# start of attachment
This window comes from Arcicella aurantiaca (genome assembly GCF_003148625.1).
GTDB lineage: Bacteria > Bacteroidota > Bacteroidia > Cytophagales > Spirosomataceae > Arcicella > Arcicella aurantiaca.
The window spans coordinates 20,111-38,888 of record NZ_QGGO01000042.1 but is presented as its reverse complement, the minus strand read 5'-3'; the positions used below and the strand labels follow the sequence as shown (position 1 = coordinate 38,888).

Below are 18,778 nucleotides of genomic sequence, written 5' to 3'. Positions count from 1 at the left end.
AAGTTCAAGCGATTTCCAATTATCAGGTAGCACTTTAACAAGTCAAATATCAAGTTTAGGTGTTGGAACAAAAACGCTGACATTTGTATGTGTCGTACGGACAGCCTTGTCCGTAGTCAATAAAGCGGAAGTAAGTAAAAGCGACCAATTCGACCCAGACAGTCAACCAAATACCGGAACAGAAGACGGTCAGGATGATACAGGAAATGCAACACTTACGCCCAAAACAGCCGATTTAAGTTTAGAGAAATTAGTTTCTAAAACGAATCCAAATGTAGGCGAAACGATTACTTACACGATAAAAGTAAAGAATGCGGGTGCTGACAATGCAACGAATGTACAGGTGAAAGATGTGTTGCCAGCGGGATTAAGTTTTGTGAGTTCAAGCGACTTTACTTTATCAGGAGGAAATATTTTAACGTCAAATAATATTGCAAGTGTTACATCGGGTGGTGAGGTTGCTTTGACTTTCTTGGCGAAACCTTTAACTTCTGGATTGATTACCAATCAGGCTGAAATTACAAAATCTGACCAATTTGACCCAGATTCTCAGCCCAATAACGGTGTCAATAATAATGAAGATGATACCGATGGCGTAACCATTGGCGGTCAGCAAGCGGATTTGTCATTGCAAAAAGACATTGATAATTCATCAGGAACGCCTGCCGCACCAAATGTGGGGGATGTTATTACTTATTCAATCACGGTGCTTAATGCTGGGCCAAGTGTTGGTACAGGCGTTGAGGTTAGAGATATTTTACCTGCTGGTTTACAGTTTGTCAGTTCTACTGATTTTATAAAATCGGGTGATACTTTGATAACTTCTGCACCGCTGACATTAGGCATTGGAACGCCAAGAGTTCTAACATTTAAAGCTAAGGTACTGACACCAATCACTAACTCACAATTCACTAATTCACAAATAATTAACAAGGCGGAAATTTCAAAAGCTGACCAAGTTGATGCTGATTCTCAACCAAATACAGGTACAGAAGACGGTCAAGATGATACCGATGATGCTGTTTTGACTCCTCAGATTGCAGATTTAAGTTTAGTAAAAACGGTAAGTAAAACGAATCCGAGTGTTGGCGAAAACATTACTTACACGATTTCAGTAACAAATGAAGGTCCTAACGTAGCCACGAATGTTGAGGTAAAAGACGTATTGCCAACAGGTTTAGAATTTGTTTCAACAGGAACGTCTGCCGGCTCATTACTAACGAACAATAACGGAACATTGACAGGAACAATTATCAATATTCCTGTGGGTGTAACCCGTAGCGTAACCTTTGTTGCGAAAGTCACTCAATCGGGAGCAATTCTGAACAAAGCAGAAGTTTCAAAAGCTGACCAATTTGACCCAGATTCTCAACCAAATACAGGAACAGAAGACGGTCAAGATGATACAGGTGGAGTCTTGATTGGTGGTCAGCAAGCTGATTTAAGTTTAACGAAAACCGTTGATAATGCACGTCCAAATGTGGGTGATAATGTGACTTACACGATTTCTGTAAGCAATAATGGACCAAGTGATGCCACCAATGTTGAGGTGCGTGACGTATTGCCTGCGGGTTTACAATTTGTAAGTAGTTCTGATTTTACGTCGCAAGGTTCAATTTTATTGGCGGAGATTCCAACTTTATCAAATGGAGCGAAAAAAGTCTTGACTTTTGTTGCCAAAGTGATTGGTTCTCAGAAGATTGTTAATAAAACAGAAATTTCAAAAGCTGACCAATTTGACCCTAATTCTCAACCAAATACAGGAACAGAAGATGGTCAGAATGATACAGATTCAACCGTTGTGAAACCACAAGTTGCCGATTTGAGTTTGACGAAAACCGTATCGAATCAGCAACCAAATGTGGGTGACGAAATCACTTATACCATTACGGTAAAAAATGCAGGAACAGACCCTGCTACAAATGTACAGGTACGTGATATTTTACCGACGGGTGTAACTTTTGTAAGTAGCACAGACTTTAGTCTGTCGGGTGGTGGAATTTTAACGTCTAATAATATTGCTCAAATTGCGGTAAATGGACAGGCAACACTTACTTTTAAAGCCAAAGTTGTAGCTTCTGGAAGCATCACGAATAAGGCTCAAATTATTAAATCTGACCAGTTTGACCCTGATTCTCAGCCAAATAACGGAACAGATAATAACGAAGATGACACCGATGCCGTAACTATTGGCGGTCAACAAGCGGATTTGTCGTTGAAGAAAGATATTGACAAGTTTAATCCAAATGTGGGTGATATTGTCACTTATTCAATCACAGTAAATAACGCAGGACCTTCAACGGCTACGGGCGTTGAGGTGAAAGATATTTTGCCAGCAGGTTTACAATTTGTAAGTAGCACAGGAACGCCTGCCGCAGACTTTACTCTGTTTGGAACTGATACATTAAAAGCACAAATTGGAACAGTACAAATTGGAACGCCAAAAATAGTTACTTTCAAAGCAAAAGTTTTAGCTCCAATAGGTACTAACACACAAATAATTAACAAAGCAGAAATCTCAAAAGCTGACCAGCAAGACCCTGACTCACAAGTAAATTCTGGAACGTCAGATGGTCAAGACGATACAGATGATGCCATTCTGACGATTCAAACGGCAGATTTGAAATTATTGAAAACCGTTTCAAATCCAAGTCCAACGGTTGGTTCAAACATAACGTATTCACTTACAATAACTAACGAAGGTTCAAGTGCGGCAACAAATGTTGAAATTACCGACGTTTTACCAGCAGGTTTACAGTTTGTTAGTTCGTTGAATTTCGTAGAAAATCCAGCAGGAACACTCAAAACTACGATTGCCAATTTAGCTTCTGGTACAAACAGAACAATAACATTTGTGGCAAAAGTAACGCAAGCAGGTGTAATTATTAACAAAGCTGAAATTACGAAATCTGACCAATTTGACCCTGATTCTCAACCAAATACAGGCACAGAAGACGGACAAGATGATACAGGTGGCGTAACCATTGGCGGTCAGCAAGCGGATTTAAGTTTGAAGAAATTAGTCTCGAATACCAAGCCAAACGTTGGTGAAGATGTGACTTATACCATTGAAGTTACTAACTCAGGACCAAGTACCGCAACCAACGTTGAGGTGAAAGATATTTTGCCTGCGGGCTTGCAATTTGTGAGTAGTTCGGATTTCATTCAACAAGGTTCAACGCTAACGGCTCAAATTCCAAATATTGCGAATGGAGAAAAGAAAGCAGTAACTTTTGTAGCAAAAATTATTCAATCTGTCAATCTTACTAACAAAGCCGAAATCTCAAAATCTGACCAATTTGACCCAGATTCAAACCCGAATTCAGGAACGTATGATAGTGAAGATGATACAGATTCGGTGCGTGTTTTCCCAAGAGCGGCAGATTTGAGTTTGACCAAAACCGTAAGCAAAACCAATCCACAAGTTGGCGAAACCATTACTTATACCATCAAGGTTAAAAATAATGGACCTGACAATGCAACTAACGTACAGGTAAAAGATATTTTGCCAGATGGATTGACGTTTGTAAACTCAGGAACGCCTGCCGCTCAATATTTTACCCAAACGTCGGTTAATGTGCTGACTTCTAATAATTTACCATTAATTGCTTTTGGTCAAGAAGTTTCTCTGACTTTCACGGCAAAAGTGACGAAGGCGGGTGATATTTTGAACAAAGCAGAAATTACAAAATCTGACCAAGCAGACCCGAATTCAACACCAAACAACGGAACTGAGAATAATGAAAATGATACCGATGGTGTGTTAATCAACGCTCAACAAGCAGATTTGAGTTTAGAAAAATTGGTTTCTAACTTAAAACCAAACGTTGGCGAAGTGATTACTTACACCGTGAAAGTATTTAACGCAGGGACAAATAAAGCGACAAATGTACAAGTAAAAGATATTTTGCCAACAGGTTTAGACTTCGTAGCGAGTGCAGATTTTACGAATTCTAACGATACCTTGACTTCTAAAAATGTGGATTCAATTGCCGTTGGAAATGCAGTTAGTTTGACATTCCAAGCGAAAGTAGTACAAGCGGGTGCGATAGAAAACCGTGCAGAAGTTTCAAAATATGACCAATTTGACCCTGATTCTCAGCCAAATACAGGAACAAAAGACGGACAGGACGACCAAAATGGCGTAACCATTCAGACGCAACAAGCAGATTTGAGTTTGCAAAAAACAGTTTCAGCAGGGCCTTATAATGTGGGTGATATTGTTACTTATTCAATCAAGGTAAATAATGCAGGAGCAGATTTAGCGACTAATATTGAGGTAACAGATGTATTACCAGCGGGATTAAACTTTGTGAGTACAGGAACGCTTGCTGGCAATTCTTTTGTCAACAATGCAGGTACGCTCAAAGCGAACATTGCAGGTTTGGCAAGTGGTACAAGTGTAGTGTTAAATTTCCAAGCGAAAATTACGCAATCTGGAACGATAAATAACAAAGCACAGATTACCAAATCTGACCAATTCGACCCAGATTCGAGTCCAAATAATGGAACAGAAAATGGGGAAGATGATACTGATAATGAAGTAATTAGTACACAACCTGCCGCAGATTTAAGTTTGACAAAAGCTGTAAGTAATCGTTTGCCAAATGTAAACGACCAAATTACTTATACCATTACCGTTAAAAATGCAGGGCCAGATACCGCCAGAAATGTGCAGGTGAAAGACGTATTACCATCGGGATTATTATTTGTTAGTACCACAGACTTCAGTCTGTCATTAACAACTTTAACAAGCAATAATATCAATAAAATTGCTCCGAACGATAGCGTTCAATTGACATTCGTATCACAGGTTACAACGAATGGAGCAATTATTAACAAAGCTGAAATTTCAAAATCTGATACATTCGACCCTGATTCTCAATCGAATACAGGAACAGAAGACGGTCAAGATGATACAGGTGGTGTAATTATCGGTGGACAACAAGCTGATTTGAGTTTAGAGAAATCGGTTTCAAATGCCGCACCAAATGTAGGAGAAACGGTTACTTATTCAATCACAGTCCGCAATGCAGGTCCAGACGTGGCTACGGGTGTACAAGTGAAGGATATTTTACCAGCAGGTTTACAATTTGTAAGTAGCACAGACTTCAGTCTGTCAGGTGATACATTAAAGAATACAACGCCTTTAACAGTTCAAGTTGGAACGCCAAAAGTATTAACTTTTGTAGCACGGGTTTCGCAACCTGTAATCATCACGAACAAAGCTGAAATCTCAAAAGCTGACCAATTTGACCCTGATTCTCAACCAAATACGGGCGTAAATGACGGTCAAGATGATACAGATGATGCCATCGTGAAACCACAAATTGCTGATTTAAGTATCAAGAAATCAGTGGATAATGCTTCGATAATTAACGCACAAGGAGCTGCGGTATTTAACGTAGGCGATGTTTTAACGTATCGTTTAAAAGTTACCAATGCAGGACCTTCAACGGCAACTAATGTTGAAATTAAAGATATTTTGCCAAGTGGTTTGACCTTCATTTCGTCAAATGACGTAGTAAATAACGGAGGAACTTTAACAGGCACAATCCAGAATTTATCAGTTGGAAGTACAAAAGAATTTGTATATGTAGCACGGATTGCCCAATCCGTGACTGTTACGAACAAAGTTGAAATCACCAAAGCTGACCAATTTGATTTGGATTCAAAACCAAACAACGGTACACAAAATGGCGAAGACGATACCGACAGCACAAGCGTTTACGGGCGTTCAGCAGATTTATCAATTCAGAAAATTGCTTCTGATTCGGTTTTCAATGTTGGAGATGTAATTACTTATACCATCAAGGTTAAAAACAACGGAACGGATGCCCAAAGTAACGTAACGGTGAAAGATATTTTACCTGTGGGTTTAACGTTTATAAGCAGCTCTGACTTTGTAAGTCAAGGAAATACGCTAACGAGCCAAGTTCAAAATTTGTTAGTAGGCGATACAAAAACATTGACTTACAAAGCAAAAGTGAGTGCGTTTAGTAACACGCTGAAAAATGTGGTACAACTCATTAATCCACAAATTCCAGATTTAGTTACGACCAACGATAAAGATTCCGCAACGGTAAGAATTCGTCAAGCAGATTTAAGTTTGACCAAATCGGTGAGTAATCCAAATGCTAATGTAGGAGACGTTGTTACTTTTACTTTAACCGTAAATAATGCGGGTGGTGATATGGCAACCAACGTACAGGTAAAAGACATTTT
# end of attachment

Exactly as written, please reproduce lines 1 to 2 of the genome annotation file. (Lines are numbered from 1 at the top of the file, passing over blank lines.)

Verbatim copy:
This window comes from Arcicella aurantiaca (genome assembly GCF_003148625.1).
GTDB lineage: Bacteria > Bacteroidota > Bacteroidia > Cytophagales > Spirosomataceae > Arcicella > Arcicella aurantiaca.